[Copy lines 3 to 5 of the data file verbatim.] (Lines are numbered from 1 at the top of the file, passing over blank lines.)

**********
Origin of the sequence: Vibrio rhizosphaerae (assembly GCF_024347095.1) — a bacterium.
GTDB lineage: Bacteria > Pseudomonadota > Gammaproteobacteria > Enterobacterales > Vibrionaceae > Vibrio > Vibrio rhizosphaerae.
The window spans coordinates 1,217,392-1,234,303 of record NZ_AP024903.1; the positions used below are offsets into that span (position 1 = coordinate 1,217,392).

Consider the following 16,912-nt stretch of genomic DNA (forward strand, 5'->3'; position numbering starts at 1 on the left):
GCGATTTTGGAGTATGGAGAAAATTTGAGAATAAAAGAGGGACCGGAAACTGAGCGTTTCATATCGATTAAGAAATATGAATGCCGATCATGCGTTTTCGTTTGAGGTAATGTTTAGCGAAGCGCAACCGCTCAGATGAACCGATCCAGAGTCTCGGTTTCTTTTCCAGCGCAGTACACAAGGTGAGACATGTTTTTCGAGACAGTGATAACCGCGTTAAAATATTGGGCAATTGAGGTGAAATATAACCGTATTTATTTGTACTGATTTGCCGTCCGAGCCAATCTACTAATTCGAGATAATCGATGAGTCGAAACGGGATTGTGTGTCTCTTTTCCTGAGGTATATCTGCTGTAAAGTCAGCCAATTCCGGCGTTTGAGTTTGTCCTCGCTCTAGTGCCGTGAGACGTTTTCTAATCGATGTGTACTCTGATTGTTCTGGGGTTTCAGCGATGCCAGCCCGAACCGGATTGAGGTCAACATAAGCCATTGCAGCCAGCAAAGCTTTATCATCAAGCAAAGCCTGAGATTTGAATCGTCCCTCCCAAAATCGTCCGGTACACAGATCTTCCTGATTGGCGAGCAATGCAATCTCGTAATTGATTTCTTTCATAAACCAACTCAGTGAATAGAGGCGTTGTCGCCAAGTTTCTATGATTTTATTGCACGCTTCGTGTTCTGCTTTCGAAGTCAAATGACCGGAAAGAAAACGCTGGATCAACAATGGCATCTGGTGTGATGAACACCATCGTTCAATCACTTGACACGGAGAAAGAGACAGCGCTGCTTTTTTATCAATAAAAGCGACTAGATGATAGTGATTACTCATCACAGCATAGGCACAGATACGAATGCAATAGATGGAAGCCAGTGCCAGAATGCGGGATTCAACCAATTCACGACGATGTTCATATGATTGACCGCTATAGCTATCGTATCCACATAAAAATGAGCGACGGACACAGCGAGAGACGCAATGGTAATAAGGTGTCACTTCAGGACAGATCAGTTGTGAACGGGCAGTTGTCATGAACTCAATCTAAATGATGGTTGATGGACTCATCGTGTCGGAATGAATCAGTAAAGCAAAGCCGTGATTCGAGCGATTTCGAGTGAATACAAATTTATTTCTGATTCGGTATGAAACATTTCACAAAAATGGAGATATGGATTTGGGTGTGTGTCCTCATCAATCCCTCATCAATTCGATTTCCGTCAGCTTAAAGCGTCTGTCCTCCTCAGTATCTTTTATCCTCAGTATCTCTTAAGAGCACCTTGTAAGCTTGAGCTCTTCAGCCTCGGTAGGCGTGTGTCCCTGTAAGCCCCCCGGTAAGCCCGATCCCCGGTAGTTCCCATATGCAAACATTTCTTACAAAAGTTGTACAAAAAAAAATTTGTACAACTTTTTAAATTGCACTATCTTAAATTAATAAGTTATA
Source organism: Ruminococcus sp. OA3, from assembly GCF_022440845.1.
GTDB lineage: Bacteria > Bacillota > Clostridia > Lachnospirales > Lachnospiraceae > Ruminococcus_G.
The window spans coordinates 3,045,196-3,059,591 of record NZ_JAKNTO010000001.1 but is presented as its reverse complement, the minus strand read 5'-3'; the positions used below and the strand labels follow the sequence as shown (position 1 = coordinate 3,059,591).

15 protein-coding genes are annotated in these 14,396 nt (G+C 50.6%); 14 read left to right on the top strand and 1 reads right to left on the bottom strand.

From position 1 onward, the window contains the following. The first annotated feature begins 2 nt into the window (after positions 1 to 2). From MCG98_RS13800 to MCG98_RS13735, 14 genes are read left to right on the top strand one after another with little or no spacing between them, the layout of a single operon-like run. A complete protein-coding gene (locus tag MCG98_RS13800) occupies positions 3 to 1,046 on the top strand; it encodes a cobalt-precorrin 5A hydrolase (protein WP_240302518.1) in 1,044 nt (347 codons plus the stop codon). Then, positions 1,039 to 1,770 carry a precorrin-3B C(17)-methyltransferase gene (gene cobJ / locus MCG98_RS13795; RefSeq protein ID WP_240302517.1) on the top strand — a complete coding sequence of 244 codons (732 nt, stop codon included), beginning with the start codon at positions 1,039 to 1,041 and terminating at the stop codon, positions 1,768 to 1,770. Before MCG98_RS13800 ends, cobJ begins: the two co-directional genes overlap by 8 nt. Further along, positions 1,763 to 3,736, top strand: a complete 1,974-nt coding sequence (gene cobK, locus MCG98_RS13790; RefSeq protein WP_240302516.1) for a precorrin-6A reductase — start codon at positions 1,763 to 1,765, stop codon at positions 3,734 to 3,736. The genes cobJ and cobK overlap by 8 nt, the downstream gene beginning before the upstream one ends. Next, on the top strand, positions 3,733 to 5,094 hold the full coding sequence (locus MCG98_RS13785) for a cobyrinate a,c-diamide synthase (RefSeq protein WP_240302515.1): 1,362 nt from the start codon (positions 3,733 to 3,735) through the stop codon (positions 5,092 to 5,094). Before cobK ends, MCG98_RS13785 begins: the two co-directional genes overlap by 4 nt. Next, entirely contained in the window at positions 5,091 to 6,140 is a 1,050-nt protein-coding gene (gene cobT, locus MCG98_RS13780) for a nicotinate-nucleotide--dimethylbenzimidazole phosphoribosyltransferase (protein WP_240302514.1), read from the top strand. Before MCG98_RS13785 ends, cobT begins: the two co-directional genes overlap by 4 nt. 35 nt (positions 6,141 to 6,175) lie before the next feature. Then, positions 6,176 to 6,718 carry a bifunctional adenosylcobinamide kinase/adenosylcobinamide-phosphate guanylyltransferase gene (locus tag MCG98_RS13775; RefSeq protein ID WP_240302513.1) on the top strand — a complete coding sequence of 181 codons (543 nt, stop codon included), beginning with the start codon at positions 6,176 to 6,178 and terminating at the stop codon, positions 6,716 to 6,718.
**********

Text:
The window spans coordinates 1,217,392-1,234,303 of record NZ_AP024903.1; the positions used below are offsets into that span (position 1 = coordinate 1,217,392).

Consider the following 16,912-nt stretch of genomic DNA (forward strand, 5'->3'; position numbering starts at 1 on the left):
GCGATTTTGGAGTATGGAGAAAATTTGAGAATAAAAGAGGGACCGGAAACTGAGCGTTTCATATCGATTAAGAAATATGAATGCCGATCATGCGTTTTCGTTTGAGGTAATGTTTAGCGAAGCGCAACCGCTCAGATGAACCGATCCAGAGTCTCGGTTTCTTTTCCAGCGCAGTACACAAGGTGAGACATGTTTTTCGAGACAGTGATAACCGCGTTAAAATATTGGGCAATTGAGGTGAAATATAACCGTATTTATTTGTACTGATTTGCCGTCCGAGCCAATCTACTAATTCGAGATAATCGATGAGTCGAAACGGGATTGTGTGTCTCTTTTCCTGAGGTATATCTGCTGTAAAGTCAGCCAATTCCGGCGTTTGAGTTTGTCCTCGCTCTAGTGCCGTGAGACGTTTTCTAATCGATGTGTACTCTGATTGTTCTGGGGTTTCAGCGATGCCAGCCCGAACCGGATTGAGGTCAACATAAGCCATTGCAGCCAGCAAAGCTTTATCATCAAGCAAAGCCTGAGATTTGAATCGTCCCTCCCAAAATCGTCCGGTACACAGATCTTCCTGATTGGCGAGCAATGCAATCTCGTAATTGATTTCTTTCATAAACCAACTCAGTGAATAGAGGCGTTGTCGCCAAGTTTCTATGATTTTATTGCACGCTTCGTGTTCTGCTTTCGAAGTCAAATGACCGGAAAGAAAACGCTGGATCAACAATGGCATCTGGTGTGATGAACACCATCGTTCAATCACTTGACACGGAGAAAGAGACAGCGCTGCTTTTTTATCAATAAAAGCGACTAGATGATAGTGATTACTCATCACAGCATAGGCACAGATACGAATGCAATAGATGGAAGCCAGTGCCAGAATGCGGGATTCAACCAATTCACGACGATGTTCATATGATTGACCGCTATAGCTATCGTATCCACATAAAAATGAGCGACGGACACAGCGAGAGACGCAATGGTAATAAGGTGTCACTTCAGGACAGATCAGTTGTGAACGGGCAGTTGTCATGAACTCAATCTAAATGATGGTTGATGGACTCATCGTGTCGGAATGAATCAGTAAAGCAAAGCCGTGATTCGAGCGATTTCGAGTGAATACAAATTTATTTCTGATTCGGTATGAAACATTTCACAAAAATGGAGATATGGATTTGGGTGTGTGTCCTCATCAATCCCTCATCAATTCGATTTCCGTCAGCTTAAAGCGTCTGTCCTCCTCAGTATCTTTTATCCTCAGTATCTCTTAAGAGCACCTTGTAAGCTTGAGCTCTTCAGCCTCGGTAGGCGTGTGTCCCTGTAAGCCCCCCGGTAAGCCCGATCCCCGGTAGTTCCCATATGCAAACATTTCTTACAAAAGTTGTACAAAAAAAAATTTGTACAACTTTTTAAATTGCACTATCTTAAATTAATAAGTTATA